(Special Note: The following post was originally intended for a review blog here in the erotic romance community. While they originally agreed to host us during this mini censorship blog tour, they recanted the offer after reading the post and seeing the topics that surround the theme of censorship, citing that it wasn't a good fit for their blog. Fluffy or moderate fiction is never censored, so this blog post, by necessity, takes you to the fringe, to the edge of the genre, where things get a little less comfortable. A post on censorship can do nothing less than tackle these themes, and we thank this blog for appreciating and embracing that. Without futher ado, please enjoy the post!)
As long as people have been writing things down, there have also been people trying to say what is and isn't appropriate for people to read. When it comes to erotic fiction, this is especially true. What is permissible? What is too explicit? What is too kinky to be acceptable for a given audience? Do publishers need to warn or label their books a certain way, or are the themes simply unacceptable, even if they are labeled? Censorship is a topic that isn't about to go away when it comes to fiction, especially fiction that in any way showcases the varied reality of human sexuality.
In my experiences, especially with our Fraternal Devotion anthology at Storm Moon Press, there are always going to be some people who don't want to read your book. All of us at our press knew there would be a limited audience for our collection of brother incest short stories (duh), but what we weren't prepared for were all the hurdles and hoops we would have to jump through to get the book out in print and distributed. Some distribution channels have strict rules about content, and they're perfectly within their rights to work that way. The trouble comes when those rules are only applied to books the higher ups don't like, rather than systematically applied to all titles containing the 'objectionable' content. When companies get into that tug-o-war situation, there are a few things that I wish they would keep in mind:
A Fictional Act Isn't Real
Oh, there will be a ton of debate on the role of fiction in shaping the minds of the public and being responsible or not responsible for the actions of people in reality, but when you keep it simple, the fact is that an act written in a work of fiction is, by definition, not real. Fiction provides a very unique playground in which many themes can be explored in relative safety. Taboo topics typically have a home in fiction, and that includes a lot of things that will push the boundaries of readers, be it incestuous content, harsher BDSM practices, or full-out non-consensual and dubious consent fiction. In the real world, such things would be looked down upon quite a lot (e.g. non-con situations would be rape, no ifs, ands, or buts about it), but fiction allows us to divorce the acts from reality and enjoy them in ways we definitely wouldn't in the context of reality. Fictional acts cannot be judged in the same terms that those same acts in reality are. That would make the fiction real in a way it simply isn't.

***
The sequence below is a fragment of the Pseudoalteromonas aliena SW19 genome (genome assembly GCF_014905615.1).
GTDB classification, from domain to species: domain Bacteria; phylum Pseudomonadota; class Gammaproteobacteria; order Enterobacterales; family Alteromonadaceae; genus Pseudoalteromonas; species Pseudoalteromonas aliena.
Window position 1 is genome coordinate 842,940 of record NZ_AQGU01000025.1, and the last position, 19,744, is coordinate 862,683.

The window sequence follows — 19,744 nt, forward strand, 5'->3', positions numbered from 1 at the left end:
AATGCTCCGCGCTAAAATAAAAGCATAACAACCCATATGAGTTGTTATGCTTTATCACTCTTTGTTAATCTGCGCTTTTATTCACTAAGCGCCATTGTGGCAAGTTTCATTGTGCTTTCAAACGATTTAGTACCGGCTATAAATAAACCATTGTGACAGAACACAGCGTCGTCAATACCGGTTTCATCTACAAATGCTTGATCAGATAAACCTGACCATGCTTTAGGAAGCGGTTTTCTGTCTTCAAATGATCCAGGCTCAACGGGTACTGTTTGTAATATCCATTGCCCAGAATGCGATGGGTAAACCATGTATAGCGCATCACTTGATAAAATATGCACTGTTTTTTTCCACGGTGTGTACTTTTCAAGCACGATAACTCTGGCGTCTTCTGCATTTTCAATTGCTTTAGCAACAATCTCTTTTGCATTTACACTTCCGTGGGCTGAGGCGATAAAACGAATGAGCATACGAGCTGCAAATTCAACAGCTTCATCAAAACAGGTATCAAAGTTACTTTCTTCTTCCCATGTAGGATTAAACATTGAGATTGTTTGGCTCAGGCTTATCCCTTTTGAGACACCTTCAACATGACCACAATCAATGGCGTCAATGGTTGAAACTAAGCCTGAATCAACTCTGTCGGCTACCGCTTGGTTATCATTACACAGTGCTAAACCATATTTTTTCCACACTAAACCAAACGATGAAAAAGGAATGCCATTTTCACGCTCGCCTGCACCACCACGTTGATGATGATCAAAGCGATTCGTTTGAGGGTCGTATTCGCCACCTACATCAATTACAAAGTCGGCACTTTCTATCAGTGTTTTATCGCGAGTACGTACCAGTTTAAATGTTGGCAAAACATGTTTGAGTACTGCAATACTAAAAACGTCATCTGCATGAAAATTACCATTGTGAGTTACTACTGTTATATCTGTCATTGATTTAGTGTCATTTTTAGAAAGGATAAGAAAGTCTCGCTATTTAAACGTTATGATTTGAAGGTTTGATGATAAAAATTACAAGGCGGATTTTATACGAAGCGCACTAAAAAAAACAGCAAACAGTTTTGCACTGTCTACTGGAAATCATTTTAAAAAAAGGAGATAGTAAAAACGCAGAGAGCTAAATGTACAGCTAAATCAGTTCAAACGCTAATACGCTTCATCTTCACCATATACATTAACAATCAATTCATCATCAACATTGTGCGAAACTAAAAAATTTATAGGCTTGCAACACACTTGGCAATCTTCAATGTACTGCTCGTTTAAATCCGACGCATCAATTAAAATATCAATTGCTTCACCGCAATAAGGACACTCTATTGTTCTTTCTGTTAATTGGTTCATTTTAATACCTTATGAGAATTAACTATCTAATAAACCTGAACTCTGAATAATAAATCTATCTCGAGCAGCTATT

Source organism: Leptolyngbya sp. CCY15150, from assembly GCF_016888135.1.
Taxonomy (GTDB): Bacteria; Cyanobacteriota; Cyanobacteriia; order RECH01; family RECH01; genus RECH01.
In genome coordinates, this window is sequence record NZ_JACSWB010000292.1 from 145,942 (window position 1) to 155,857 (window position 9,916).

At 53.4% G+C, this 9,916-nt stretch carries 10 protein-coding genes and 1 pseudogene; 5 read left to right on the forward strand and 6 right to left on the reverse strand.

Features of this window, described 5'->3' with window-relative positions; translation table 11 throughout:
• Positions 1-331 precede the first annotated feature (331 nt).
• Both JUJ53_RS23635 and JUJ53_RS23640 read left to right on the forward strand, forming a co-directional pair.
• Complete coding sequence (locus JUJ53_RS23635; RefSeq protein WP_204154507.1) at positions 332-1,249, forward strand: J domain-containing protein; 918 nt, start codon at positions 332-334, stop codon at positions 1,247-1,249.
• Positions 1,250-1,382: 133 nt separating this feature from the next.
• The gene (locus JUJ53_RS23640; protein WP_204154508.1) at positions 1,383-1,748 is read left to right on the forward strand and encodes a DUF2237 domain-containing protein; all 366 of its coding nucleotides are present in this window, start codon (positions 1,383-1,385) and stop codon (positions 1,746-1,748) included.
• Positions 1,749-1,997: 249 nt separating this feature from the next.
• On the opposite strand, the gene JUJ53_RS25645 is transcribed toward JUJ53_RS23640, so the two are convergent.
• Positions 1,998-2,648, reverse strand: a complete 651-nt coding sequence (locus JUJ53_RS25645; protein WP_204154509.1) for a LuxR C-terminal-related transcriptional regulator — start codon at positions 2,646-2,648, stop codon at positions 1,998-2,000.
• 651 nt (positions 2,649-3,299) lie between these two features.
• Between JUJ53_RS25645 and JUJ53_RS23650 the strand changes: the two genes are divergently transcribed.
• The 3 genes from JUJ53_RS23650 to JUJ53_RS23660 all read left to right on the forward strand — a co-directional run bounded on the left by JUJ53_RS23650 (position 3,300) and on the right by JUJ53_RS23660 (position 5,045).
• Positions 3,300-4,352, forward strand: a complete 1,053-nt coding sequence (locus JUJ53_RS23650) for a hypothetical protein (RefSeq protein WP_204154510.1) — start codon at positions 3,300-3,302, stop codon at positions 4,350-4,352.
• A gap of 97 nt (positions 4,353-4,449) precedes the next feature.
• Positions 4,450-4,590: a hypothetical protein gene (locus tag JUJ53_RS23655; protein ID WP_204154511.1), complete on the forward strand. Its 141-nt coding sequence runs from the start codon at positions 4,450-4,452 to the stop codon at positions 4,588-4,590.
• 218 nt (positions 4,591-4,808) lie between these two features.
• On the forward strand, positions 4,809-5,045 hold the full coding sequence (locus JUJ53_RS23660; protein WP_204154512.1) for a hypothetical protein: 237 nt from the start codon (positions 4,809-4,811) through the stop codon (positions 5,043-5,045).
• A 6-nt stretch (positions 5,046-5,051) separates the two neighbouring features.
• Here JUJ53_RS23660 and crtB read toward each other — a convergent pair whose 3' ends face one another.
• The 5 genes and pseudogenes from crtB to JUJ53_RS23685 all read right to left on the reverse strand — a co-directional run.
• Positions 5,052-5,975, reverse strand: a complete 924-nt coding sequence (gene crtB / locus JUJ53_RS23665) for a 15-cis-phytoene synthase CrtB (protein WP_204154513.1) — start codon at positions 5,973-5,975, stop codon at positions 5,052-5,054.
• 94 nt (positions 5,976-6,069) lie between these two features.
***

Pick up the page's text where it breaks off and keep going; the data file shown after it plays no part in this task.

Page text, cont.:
The Market Typically Regulates Itself
When it comes to 'questionable material' in fiction, it strikes me as interesting that companies state there is no market for it, and then pull it from production. Pulling it from distribution wouldn't be necessary if there was no market for that fiction, right? I think the fear is that there is a market for the fiction that some people find inappropriate. The flip side of the statement 'There will always be someone who dislikes your work' is that there will also always be someone out there who does like your work. The fear that there are readers who enjoy content others don't is sometimes what keeps books off the shelves. The trouble is, there is a legitimate market for many of those topics. Incestuous content, as an example, is a legitimate kink in the fiction community. You see a lot of daddy-daughter kink (Big and little play when it comes to role-playing) in the het erotica community. And twincest kink has been popular for a long time (I first became a fan in the context of anime and in the Lord of the Rings fanfiction community). There is a market for books like Fraternal Devotion.